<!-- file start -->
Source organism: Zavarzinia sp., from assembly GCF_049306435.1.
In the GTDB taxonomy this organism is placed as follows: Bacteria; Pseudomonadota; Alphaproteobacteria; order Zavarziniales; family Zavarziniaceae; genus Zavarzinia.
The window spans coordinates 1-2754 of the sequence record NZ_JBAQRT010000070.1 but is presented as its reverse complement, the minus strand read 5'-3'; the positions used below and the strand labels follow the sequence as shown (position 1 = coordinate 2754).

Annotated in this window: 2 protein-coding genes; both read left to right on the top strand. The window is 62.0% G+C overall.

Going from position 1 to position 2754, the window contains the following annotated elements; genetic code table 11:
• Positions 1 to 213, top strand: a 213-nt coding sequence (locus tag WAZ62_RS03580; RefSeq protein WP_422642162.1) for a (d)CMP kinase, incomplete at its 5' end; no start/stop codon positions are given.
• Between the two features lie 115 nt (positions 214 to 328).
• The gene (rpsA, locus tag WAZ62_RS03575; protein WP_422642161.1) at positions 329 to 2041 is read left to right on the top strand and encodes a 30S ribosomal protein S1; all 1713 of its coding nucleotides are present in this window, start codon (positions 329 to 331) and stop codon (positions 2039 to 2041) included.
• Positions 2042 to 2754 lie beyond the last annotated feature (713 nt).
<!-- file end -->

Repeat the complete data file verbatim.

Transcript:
Source organism: Zavarzinia sp., from assembly GCF_049306435.1.
In the GTDB taxonomy this organism is placed as follows: Bacteria; Pseudomonadota; Alphaproteobacteria; order Zavarziniales; family Zavarziniaceae; genus Zavarzinia.
The window spans coordinates 1-2754 of the sequence record NZ_JBAQRT010000070.1 but is presented as its reverse complement, the minus strand read 5'-3'; the positions used below and the strand labels follow the sequence as shown (position 1 = coordinate 2754).

Annotated in this window: 2 protein-coding genes; both read left to right on the top strand. The window is 62.0% G+C overall.

Going from position 1 to position 2754, the window contains the following annotated elements; genetic code table 11:
• Positions 1 to 213, top strand: a 213-nt coding sequence (locus tag WAZ62_RS03580; RefSeq protein WP_422642162.1) for a (d)CMP kinase, incomplete at its 5' end; no start/stop codon positions are given.
• Between the two features lie 115 nt (positions 214 to 328).
• The gene (rpsA, locus tag WAZ62_RS03575; protein WP_422642161.1) at positions 329 to 2041 is read left to right on the top strand and encodes a 30S ribosomal protein S1; all 1713 of its coding nucleotides are present in this window, start codon (positions 329 to 331) and stop codon (positions 2039 to 2041) included.
• Positions 2042 to 2754 lie beyond the last annotated feature (713 nt).